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Author Interview: Carrie Kablean

Author Interview: Carrie Kablean

Today is my stop on the What Kitty Did Next blog tour and I am pleased to welcome Carrie Kablean on to the blog with a quick interview! She’s come up with some intriguing answers!


What is your favourite thing about writing books?
This is my first novel and once I had started I found myself thinking about Kitty and her world all the time, so it was a little escapist – in a good way! Another time, another place – and imagining what England was like in the early 19th century. Not just imagining, there was lots of historical detail to get right and I found I really enjoyed going down those rabbit holes of research. Quite long journeys sometimes!

Who is your favourite character in your book and why?
Kitty is my favourite character, of course! I always felt a bit sorry for Kitty; she was overlooked and dismissed as silly – but who isn’t a bit silly in their teens? Nobody really paid her any attention (except to tell her to stop coughing!). I felt the need to ameliorate her somehow. Give her a second chance.

What is your favourite drink to consume while writing?
Earl grey tea, lots of it. A glass of sauvignon blanc is quite restorative, too!

Do you have any bad habits while you’re writing?
Yes, I found writing slouched on the sofa with my laptop wasn’t optimum in the long run!

How do you research your books?
By reading history books, and everything by and about Jane Austen; visiting various historic houses and places where Jane Austen novels have been filmed; libraries; and my good friend Mr Google … I get very caught up in the research, not just because I want to get it right but because it becomes fascinating, whether it’s fichus or frost fairs.

Are you a plotter or a pantser?
More of a plotter in that I need to have an idea of where the story is going, and why, but that doesn’t mean that everything is set in stone. The characters surprise me with their actions if I let them have some freedom and take some unexpected turns.

If you could live in any fictional world, which would you choose and why?
Oh, that’s difficult! I know it’s not fictional, but I am fascinated by Tudor England although I’m not sure I’d want to live there all the time. If I could pop back for a week or two during the early reign of Henry VIII that would fuel a few novels. I’d want to be someone rich and privileged though, not the boy who turns the spit in the Tudor kitchens!

If you could befriend any fictional character, who would you choose and why?
I’ve given this some thought and the people whose characters appeal to me most – among them Becky Sharp, Lizzy Bennet, James Bond, Daenerys Targaryen, Severus Snape, The Cat in a Hat and Hermione Granger – are all adventurous and daring in their different ways but don’t strike me as people in need of friends. I think I’ll go with Hermione because she’s intelligent, attractive and a top witch! And she’d be a good friend to have in a crisis! Then again, The Cat in a Hat is lots of fun and very naughty…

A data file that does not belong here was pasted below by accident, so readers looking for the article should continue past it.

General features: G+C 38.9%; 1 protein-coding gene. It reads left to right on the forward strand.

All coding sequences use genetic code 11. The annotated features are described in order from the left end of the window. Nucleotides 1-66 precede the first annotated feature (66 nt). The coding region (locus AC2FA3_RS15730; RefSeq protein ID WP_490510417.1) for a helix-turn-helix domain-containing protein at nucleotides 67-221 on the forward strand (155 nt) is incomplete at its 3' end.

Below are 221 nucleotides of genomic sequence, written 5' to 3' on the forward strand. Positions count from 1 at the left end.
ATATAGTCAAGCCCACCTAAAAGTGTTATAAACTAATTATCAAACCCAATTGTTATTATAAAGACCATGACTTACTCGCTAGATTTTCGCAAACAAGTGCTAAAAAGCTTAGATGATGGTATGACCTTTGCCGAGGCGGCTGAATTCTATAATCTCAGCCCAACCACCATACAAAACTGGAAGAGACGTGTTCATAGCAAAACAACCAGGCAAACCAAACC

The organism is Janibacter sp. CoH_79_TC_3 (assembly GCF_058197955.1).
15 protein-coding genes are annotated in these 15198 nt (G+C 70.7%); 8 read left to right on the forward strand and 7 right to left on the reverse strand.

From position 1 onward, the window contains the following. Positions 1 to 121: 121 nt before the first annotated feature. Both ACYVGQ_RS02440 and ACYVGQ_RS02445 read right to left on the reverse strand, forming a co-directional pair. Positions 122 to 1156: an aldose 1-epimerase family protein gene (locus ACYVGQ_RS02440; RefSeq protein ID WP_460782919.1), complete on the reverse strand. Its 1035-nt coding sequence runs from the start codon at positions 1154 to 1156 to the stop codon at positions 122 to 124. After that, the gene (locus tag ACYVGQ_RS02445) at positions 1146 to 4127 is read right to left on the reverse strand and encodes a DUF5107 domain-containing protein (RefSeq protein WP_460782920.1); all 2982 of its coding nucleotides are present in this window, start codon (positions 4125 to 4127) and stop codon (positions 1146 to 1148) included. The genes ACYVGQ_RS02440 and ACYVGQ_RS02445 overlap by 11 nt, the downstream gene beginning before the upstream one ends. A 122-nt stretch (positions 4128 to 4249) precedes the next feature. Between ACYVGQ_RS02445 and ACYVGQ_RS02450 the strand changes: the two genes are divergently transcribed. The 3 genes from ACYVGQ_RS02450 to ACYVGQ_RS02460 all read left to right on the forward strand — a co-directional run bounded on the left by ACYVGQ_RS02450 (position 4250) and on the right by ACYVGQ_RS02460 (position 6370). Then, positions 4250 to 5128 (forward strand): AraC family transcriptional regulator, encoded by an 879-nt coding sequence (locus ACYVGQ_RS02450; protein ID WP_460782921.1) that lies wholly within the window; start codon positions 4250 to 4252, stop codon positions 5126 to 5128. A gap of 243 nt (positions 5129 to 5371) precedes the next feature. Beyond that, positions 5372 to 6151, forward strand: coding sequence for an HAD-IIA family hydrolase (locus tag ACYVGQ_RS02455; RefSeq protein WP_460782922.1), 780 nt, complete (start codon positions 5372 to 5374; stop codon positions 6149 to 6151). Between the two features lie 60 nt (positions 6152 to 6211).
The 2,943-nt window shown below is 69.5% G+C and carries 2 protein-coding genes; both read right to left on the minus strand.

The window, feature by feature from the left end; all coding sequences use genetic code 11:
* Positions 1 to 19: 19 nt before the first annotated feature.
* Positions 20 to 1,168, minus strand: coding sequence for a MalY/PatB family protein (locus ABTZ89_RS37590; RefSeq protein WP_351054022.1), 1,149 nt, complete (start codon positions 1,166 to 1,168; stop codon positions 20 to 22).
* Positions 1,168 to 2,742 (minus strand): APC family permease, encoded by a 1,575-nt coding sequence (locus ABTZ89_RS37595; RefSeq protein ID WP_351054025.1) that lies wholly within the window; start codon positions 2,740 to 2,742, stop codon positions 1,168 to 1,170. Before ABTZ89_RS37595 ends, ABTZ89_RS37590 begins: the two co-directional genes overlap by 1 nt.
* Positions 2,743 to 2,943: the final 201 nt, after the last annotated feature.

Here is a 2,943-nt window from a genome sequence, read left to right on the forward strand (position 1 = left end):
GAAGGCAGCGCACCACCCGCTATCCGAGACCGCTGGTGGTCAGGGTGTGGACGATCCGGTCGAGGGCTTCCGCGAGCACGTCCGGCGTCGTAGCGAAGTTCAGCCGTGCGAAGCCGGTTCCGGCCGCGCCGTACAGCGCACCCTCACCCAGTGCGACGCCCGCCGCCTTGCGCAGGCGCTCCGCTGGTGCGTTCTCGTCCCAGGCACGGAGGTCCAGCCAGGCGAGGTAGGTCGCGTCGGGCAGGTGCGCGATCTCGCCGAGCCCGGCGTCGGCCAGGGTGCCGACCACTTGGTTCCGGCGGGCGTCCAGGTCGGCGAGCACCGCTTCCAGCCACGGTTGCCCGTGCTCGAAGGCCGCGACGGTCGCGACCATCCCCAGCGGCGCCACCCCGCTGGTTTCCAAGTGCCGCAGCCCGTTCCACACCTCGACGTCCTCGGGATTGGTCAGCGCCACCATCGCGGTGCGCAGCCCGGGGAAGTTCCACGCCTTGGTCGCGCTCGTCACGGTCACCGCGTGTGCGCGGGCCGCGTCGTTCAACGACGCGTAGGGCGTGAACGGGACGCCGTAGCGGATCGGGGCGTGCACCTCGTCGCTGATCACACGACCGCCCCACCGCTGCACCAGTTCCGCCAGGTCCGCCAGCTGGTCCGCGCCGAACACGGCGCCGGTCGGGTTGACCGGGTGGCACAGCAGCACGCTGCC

About the book

England, 1813 – Nineteen-year-old Catherine Bennet lives in the shadow of her two eldest sisters, Elizabeth and Jane, who have both made excellent marriages. No one expects Kitty to amount to anything. Left at home in rural Hertfordshire with her neurotic and nagging mother, and a father who derides her as ‘silly and ignorant’, Kitty is lonely, diffident and at a loss as to how to improve her situation. When her world unexpectedly expands to London and the Darcy’s magnificent country estate in Derbyshire, she is overjoyed. Keen to impress this new society, and to change her family’s prejudice, Kitty does everything she can to improve her mind and manners – and for the first time feels liked and respected. However, one fateful night at Pemberley, a series of events and misunderstandings conspire to ruin Kitty’s reputation. Accused of theft – a crime worse almost worse than murder among the Georgian aristocracy – she is sent back home in disgrace. But Kitty has learnt from her new experiences and what she does next does next will not only surprise herself, but everyone else too.

Based on Jane Austen’s much-loved characters, this is the story of one young woman’s struggle to overcome the obstacles of her time and place and truly find herself.

About the Author

Carrie Kablean began her career in London, where she was born, and now lives in Australia. Arriving in Sydney in 1990 (via eight years in Papua New Guinea, during which time she edited the local newspaper on Bougainville), she was with The Australian newspaper for more than 20 years, and was, concurrently, a theatre critic for the Sunday Telegraph..

Website. Twitter.

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